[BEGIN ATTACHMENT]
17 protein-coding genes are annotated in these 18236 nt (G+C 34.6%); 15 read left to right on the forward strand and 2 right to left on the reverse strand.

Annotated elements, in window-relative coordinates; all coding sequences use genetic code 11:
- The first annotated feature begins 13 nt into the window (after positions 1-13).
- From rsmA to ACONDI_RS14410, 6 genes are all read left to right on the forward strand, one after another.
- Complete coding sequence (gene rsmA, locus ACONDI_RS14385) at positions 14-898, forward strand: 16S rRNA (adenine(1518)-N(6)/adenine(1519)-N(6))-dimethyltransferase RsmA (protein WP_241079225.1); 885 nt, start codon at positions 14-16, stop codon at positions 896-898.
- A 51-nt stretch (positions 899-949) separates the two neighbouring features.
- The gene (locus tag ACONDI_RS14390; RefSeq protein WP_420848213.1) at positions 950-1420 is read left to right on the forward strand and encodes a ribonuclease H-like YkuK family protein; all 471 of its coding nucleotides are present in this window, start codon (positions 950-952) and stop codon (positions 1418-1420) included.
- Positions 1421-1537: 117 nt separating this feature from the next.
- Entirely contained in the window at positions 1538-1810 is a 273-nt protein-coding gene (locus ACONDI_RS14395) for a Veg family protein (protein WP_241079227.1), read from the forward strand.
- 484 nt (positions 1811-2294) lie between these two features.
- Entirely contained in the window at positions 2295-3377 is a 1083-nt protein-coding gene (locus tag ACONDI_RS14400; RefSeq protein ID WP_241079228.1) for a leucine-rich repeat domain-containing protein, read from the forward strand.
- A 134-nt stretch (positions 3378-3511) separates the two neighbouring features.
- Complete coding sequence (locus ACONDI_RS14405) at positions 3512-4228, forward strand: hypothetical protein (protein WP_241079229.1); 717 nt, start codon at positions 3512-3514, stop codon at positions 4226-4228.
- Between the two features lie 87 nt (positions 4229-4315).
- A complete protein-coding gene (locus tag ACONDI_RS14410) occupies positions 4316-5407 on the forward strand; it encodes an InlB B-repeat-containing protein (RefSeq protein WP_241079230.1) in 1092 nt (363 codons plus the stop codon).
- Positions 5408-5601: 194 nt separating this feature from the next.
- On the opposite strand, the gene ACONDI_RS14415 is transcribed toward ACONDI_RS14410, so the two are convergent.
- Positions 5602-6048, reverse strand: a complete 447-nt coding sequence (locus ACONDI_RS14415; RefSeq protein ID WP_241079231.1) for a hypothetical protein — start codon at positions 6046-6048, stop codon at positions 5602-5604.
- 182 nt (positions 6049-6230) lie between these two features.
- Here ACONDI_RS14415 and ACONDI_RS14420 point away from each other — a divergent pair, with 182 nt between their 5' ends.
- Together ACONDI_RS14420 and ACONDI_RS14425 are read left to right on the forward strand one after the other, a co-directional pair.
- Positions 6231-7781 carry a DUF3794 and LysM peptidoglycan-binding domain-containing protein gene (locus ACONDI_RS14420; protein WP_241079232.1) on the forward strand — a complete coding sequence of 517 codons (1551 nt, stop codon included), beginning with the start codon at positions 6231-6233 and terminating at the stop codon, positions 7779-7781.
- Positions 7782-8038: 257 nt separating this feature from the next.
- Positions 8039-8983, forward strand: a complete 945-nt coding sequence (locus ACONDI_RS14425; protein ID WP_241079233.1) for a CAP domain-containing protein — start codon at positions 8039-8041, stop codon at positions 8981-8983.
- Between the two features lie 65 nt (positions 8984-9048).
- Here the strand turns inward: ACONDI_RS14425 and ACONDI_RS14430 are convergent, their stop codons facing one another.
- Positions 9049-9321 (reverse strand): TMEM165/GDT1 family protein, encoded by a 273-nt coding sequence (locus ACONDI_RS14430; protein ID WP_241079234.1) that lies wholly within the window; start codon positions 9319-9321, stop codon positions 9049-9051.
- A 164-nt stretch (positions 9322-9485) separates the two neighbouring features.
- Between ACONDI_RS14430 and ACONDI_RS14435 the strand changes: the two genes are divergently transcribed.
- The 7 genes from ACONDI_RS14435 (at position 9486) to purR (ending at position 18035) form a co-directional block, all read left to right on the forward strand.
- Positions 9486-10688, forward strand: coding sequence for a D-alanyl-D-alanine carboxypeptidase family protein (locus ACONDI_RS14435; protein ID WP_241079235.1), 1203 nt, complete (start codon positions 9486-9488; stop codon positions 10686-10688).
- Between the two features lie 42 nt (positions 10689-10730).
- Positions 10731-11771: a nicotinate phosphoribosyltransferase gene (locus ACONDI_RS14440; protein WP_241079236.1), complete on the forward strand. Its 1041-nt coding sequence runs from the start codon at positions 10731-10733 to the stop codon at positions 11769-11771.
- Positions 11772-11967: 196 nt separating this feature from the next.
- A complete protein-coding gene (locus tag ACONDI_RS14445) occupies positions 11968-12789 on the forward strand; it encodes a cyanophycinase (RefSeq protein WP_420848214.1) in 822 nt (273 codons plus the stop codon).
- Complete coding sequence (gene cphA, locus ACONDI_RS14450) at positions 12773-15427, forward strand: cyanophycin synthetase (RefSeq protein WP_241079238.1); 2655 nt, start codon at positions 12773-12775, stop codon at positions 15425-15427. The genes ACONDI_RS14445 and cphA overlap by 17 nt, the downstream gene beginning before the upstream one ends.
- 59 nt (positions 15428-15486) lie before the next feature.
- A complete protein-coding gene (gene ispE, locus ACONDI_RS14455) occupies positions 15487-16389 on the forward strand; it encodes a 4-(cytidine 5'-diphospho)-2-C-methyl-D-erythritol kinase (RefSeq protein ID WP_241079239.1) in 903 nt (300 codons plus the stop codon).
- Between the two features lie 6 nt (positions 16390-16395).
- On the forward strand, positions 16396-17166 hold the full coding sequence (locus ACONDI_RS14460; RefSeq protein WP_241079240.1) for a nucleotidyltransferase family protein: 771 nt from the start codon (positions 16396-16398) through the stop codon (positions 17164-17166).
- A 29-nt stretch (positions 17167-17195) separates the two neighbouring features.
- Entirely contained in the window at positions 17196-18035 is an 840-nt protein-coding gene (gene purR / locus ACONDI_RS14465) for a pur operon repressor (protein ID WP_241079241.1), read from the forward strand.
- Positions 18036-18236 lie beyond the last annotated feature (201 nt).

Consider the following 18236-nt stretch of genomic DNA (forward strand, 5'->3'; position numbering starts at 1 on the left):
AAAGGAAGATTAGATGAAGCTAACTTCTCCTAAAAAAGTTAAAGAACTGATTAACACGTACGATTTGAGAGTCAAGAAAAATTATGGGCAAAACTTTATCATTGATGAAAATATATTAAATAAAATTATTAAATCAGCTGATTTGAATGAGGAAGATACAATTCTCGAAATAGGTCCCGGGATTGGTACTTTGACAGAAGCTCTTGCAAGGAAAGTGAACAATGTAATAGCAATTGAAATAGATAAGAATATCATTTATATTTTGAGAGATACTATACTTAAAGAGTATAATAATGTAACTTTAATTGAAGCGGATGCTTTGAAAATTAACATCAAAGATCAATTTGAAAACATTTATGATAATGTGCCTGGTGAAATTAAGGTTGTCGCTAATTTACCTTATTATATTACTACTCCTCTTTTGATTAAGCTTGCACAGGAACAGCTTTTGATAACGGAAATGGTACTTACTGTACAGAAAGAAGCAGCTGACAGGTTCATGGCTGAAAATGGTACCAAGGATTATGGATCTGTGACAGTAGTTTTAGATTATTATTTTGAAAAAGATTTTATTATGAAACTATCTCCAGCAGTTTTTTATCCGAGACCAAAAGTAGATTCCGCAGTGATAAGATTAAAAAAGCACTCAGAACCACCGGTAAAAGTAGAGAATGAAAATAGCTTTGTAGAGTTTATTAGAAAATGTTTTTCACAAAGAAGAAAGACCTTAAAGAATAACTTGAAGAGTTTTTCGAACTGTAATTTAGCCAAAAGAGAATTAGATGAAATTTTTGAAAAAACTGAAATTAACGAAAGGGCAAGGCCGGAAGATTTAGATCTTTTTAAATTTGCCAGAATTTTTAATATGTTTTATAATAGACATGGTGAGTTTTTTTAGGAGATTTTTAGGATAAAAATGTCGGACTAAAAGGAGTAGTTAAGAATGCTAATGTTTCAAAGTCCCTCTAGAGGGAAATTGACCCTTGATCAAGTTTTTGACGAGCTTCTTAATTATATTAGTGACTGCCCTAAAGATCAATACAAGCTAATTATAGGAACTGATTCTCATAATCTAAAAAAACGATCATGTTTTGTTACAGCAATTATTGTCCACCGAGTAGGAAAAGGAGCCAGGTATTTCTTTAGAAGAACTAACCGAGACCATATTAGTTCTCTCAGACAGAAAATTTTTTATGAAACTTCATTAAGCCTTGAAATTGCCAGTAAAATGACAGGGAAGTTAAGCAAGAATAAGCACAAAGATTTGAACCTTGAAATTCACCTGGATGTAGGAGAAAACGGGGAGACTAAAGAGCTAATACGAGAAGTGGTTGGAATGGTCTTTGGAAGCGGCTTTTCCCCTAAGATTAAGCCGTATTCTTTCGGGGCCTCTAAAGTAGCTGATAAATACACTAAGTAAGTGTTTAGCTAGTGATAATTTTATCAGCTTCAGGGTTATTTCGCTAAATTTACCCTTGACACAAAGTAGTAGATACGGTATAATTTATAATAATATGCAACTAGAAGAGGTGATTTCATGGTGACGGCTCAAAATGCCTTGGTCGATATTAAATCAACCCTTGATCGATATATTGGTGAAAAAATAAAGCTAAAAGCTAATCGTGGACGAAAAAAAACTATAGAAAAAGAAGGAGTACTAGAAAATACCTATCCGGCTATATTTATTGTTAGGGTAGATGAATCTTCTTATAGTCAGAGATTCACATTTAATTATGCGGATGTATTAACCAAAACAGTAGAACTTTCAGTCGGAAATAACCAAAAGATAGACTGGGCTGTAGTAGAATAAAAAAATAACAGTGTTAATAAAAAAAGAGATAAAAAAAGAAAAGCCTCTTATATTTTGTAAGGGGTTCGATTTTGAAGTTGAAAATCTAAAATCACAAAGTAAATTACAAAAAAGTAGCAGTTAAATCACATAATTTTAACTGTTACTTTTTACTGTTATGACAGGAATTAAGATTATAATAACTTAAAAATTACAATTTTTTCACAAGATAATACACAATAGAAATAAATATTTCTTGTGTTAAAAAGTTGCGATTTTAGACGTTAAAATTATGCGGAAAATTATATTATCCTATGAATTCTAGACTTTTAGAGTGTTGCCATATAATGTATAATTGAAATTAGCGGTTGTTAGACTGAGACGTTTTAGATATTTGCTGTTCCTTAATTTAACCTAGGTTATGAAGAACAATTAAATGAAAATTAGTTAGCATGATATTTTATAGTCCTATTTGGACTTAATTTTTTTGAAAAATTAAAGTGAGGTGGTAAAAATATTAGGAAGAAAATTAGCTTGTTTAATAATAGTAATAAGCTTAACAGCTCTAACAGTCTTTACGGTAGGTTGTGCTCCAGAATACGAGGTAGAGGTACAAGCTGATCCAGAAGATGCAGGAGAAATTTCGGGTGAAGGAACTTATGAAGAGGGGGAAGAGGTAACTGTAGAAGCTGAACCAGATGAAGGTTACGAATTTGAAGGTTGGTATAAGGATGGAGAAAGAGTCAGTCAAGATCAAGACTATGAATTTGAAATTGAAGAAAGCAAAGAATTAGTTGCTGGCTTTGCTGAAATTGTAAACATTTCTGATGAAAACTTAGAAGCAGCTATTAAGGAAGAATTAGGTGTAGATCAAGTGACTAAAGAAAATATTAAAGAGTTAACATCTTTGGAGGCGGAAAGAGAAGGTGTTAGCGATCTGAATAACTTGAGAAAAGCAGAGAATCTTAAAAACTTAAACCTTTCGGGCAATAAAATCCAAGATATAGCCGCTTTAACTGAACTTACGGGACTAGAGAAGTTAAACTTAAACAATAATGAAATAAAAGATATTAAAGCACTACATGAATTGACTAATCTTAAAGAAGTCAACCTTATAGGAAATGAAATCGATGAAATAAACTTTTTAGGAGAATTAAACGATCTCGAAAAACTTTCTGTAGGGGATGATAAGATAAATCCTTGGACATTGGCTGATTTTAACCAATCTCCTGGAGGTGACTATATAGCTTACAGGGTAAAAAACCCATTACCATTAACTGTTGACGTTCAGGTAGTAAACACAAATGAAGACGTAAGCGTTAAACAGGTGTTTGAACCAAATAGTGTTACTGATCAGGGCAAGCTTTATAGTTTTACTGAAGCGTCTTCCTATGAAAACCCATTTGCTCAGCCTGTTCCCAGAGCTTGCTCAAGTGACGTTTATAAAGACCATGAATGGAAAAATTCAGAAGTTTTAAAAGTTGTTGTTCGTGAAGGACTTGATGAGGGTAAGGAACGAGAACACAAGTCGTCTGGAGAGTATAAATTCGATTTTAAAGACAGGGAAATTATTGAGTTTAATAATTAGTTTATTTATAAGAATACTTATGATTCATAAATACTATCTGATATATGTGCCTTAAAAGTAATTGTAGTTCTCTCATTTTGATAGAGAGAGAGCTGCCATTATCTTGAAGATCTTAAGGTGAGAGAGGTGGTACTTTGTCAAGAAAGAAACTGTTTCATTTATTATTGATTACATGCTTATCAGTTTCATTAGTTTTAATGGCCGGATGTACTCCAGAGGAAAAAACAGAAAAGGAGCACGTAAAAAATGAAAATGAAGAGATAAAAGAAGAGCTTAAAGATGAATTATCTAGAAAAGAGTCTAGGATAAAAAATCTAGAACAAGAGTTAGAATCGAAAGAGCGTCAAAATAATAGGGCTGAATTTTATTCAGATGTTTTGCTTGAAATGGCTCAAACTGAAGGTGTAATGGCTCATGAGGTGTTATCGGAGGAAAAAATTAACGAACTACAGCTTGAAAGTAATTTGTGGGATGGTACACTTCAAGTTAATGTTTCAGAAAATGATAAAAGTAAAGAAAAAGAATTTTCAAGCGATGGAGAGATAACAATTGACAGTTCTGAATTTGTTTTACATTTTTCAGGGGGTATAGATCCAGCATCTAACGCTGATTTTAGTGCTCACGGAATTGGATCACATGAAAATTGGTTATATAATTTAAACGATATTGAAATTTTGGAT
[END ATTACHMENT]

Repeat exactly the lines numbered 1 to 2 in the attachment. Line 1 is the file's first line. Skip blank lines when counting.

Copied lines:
17 protein-coding genes are annotated in these 18236 nt (G+C 34.6%); 15 read left to right on the forward strand and 2 right to left on the reverse strand.

Annotated elements, in window-relative coordinates; all coding sequences use genetic code 11: